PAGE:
TL;DR: I’m nearly over the second of the three big challenges — chemotherapy, surgery, and radiotherapy. I had an operation yesterday for conservative breast surgery and I am doing well.

I’m just a pincushion, gotta face the facts…

On Tuesday I had a Herceptin injection (I’ll continue to have them every three weeks through March) which turned out to be a bit more of a challenge than expected: it took three nurses, four attempts and half-an-hour to get a good intravenous feed. I have small, deep, crooked blood vessels that “roll” easily — it’s a family thing, my mother and sister have them too.

I hate when the only vein the staff can use are the ones on the back of the hand; however, this time we then graduated to trying the one on the back of the thumb, and it made me forget all the others before. Finally, the third nurse to try hit a very nice one on my wrist without missing a beat. Yay! The infusion itself was nothing to speak of.

DC chillin, PG chillin…

On Thursday I had to go to the Nuclear Medicine Department to get injected with a radioactive tracer that would make it possible to locate my lymph nodes during the surgery. Unfortunately, the normal courier apparently never showed up with the radio-tracer doses (there was another woman waiting for the same.) The staff had to call for another delivery.

Given that the isotopes have a half-life of six hours, this stuff is made as late as possible before use, which minimizes exposure, release of radioactivity and potential for incidents. As a friend who works for another health care network points out, hospitals also hate to deal with unused doses from patient no-shows.

Anyhow, I had arrived 15 minutes early for my 11:00am appointment, and we started at 12:45pm! So I chilled in a hospital gown for two hours — really chilled, as the air conditioning in that place is hardcore. Then after injection I had to wait 30 minutes and massage the area to help the tracer spread. So here I am in the waiting room, fondling my breast… Good thing by then everyone else had left.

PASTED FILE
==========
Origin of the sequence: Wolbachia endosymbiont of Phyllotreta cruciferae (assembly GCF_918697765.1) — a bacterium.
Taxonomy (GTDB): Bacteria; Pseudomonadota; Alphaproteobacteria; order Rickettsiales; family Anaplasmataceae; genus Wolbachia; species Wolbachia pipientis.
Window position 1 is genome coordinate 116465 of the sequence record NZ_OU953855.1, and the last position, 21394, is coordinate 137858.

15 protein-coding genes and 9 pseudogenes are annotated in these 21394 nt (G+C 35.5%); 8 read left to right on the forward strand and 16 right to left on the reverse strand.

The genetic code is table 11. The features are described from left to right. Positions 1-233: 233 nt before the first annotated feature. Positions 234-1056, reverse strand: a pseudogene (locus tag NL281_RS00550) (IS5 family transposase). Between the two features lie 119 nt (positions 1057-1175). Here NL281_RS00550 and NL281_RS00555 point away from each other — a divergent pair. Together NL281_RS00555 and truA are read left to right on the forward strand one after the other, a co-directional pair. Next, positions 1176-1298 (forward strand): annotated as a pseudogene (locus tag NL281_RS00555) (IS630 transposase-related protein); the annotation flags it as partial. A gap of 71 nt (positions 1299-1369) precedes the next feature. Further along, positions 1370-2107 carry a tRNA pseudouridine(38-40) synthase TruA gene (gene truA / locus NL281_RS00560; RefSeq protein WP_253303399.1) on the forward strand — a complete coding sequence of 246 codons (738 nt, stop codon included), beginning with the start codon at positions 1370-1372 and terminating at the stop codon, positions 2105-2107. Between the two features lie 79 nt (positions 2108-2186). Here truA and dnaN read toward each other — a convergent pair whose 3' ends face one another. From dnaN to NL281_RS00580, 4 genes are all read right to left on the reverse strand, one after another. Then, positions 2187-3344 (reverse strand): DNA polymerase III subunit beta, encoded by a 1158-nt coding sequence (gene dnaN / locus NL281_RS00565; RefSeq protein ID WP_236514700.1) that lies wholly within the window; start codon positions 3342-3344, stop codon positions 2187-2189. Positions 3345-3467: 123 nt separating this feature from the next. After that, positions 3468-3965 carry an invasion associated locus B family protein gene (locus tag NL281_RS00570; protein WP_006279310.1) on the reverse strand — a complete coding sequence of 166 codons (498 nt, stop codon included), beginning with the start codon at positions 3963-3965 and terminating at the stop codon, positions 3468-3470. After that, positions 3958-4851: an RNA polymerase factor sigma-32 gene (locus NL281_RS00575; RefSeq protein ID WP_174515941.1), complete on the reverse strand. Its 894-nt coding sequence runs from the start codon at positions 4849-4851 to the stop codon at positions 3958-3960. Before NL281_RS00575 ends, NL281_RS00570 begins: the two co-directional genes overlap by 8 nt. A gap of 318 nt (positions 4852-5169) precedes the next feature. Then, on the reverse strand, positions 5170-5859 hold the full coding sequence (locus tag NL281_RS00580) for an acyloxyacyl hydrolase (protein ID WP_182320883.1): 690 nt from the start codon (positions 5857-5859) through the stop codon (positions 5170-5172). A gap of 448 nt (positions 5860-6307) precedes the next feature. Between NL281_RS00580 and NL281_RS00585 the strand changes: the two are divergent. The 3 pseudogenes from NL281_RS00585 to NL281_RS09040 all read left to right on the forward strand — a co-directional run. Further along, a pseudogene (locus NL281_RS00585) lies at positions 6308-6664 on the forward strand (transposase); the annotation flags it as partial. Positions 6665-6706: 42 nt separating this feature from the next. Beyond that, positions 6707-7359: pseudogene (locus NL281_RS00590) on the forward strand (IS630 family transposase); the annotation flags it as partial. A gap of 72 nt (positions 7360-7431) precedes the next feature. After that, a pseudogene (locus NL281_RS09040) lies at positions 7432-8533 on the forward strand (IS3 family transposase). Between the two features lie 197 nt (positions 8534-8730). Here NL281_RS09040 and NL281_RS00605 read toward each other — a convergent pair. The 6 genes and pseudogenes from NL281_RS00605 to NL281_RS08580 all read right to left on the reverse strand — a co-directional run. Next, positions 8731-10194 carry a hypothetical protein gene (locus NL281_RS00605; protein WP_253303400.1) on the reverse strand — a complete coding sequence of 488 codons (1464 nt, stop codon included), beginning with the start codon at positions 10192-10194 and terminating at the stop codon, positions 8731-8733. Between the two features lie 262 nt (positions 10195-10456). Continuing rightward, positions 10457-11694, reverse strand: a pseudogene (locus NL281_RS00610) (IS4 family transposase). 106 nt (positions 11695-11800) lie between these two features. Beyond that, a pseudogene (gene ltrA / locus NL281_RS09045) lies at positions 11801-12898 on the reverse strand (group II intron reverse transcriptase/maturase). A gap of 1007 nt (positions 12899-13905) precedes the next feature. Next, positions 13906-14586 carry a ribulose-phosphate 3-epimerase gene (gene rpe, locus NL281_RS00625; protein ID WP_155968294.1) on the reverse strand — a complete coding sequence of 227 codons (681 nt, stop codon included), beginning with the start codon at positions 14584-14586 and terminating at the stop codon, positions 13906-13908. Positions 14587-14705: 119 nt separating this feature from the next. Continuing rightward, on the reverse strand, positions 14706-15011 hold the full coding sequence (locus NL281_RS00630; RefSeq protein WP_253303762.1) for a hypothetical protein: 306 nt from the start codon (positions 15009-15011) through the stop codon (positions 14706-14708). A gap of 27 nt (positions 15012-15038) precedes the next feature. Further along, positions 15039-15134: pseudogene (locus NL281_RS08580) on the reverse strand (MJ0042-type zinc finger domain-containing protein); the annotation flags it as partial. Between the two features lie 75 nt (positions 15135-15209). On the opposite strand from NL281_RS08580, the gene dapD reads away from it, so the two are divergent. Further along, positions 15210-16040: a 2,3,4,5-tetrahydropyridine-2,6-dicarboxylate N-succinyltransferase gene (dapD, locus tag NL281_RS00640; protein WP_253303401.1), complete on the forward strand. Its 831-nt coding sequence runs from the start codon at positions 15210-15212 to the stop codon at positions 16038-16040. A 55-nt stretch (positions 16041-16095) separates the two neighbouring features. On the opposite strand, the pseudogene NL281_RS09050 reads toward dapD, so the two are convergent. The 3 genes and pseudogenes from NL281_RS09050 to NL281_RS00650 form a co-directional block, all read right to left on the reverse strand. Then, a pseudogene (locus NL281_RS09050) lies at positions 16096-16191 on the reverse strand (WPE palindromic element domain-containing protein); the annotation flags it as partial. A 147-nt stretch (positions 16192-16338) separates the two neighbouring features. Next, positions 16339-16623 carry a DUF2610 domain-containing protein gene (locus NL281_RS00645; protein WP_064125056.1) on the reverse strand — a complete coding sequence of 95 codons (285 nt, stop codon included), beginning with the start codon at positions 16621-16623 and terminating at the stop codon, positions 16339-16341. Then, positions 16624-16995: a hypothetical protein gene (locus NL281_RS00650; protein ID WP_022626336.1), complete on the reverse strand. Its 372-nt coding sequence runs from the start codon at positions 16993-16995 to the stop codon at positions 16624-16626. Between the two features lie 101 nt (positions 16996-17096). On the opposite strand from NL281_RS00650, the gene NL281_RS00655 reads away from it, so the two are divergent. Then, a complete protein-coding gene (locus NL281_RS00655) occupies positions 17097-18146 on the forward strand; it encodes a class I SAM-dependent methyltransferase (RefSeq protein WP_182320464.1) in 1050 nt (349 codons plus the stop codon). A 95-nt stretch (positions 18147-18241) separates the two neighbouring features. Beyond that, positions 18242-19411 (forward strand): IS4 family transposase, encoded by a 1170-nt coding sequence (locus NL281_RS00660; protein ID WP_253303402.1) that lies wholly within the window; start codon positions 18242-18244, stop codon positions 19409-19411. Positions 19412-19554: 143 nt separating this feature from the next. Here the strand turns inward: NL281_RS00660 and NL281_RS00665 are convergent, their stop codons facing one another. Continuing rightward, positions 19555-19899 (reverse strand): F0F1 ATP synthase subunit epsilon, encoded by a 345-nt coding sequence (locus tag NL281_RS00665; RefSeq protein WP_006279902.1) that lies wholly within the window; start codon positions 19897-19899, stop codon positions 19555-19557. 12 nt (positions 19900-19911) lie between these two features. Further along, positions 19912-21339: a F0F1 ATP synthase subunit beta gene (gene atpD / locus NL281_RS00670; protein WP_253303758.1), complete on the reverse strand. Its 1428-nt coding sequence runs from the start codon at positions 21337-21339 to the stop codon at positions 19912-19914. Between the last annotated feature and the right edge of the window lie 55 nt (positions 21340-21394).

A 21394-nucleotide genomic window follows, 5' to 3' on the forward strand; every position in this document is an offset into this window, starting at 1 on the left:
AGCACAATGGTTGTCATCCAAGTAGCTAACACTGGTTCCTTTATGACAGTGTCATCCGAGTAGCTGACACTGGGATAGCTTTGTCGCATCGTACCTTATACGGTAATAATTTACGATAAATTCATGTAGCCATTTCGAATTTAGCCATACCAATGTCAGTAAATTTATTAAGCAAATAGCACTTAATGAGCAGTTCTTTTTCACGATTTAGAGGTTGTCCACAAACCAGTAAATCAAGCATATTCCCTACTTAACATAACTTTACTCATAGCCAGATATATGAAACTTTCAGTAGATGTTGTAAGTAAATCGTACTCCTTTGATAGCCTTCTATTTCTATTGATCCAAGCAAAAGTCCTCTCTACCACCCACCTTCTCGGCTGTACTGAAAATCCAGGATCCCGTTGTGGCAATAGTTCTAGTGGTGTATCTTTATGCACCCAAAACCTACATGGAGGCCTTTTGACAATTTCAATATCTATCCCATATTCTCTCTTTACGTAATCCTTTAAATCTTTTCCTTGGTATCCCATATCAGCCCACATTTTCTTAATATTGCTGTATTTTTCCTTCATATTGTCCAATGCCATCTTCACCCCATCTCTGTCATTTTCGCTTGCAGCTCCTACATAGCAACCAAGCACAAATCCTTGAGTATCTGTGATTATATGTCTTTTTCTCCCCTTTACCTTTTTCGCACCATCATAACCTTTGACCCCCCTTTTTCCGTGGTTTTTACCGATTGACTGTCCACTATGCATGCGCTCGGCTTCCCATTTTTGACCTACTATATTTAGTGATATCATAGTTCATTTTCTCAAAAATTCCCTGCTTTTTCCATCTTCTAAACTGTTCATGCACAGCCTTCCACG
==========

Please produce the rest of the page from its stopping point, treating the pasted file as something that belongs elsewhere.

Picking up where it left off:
And on Friday morning I woke up with a sore throat.

Ready to cut you down…

Friday was the Big Day. I had to check in at Admitting at 8:15am. I was fasting since midnight, I had prepared all my belongings and clothes the night before, I had showered then washed the incision area with the special towelettes moistened with some godawful chemicals, I had taken my prescriptions and stopped drinking even water by 7am.  I was ready.

Except for forgetting my wallet, which I was sure I had pocketed. Edmund went back home to look for it, without luck. Fortunately, the hospital staff have seen it all before. They asked me a series of identifying questions, and concluded I wasn’t there to get unprescribed surgery for fun so I was admitted. They took me to Hospital Ambulatory Services (which they always refer to as HAS) to change into the fetching hospital gown, answer many more questions, get my vital signs, etc.